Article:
2021’s Fantastic Fest allowed virtual access this year, and thankfully there was an interesting crop of often insanely bizarre, sometimes successful genre filmmaking. Anything not awarded a full written article is listed here, along with links to longer reviews when available. Read on for our exclusive site coverage!



Confining any film to a single-setting is an easy recipe for disaster (particularly in regards to the horror genre), but thankfully, Alone with You breaks free from this easy death trap. Charlie (Emily Bennett, who also writes and directs) is preparing her apartment in Brooklyn for the return of her girlfriend, Simone (Emma Myles). Things quickly take a turn for the weird and mysterious when first an awkward video-chat conversation with Charlie’s mom (Barbara Crampton) seems to suggest time travel hijinks. Charlie begins to break down in full panic mode when her front door is jammed shut, and no one will come to help her. Next comes crying through the vents, mannequins with white sheets thrown over them, camera flashes, a creepy mummified figured under the docks… Anxieties and scare tactics increase tenfold as the movie builds towards its climax. Unpolished and a little rough around the edges, Alone with You is nevertheless a real thriller treat.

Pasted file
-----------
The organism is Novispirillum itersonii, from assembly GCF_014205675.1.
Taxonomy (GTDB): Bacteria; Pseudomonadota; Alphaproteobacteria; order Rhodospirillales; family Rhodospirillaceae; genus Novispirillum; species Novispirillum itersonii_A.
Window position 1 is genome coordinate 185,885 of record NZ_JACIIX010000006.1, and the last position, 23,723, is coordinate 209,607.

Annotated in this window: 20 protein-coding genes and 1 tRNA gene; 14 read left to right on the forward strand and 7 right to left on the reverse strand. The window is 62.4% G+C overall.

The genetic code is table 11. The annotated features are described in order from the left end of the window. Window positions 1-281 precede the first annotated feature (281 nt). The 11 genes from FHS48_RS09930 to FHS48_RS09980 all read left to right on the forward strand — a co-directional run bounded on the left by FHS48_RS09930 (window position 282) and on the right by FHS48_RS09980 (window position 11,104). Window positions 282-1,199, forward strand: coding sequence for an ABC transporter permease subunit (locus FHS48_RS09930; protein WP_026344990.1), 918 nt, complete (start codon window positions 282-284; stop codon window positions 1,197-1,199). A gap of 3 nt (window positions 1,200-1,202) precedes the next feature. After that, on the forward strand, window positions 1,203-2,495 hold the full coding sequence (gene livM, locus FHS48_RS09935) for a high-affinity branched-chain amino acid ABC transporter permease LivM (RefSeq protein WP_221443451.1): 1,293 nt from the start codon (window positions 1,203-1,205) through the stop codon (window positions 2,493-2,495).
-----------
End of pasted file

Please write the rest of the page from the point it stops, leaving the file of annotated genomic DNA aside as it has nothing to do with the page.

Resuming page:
When looking through the lineup for 2021’s Fantastic Fest, Barbarians was undoubtedly one of the films that immediately caught my eye. Starring Misfits and Game of Thrones actor, Iwan Rheon, this thriller features a dead fox, baby daddy issues, masked invaders, and a solstice stone that draws crowds. It is Adam’s birthday, so we get a twisted (but surprisingly dull) dinner party disaster movie. There is so much time wasted on the setup that when the explosive third act finally rolls around, it is difficult to muster up any level of care. Barbarians tries hard, but it is too dull to be the next Ready or Not or You’re Next.